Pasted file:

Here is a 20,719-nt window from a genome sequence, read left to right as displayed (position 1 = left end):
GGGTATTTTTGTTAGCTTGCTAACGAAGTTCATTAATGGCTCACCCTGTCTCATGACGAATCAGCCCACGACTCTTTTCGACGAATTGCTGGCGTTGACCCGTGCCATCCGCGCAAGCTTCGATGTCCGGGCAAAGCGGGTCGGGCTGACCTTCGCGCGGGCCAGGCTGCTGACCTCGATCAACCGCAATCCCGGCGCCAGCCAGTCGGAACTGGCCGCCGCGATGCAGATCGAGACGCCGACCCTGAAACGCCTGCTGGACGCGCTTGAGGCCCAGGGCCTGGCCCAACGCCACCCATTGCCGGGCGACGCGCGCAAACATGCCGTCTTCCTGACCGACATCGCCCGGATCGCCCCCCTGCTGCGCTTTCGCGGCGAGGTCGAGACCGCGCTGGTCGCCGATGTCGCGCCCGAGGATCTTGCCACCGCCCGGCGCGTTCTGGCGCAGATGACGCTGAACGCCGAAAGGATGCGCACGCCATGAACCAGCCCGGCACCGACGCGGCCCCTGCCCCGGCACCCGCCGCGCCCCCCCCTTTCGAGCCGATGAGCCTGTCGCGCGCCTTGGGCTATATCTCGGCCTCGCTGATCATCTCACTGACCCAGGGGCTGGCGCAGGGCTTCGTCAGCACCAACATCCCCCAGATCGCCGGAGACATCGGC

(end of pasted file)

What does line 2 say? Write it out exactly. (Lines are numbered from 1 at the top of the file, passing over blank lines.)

GGGTATTTTTGTTAGCTTGCTAACGAAGTTCATTAATGGCTCACCCTGTCTCATGACGAATCAGCCCACGACTCTTTTCGACGAATTGCTGGCGTTGACCCGTGCCATCCGCGCAAGCTTCGATGTCCGGGCAAAGCGGGTCGGGCTGACCTTCGCGCGGGCCAGGCTGCTGACCTCGATCAACCGCAATCCCGGCGCCAGCCAGTCGGAACTGGCCGCCGCGATGCAGATCGAGACGCCGACCCTGAAACGCCTGCTGGACGCGCTTGAGGCCCAGGGCCTGGCCCAACGCCACCCATTGCCGGGCGACGCGCGCAAACATGCCGTCTTCCTGACCGACATCGCCCGGATCGCCCCCCTGCTGCGCTTTCGCGGCGAGGTCGAGACCGCGCTGGTCGCCGATGTCGCGCCCGAGGATCTTGCCACCGCCCGGCGCGTTCTGGCGCAGATGACGCTGAACGCCGAAAGGATGCGCACGCCATGAACCAGCCCGGCACCGACGCGGCCCCTGCCCCGGCACCCGCCGCGCCCCCCCCTTTCGAGCCGATGAGCCTGTCGCGCGCCTTGGGCTATATCTCGGCCTCGCTGATCATCTCACTGACCCAGGGGCTGGCGCAGGGCTTCGTCAGCACCAACATCCCCCAGATCGCCGGAGACATCGGC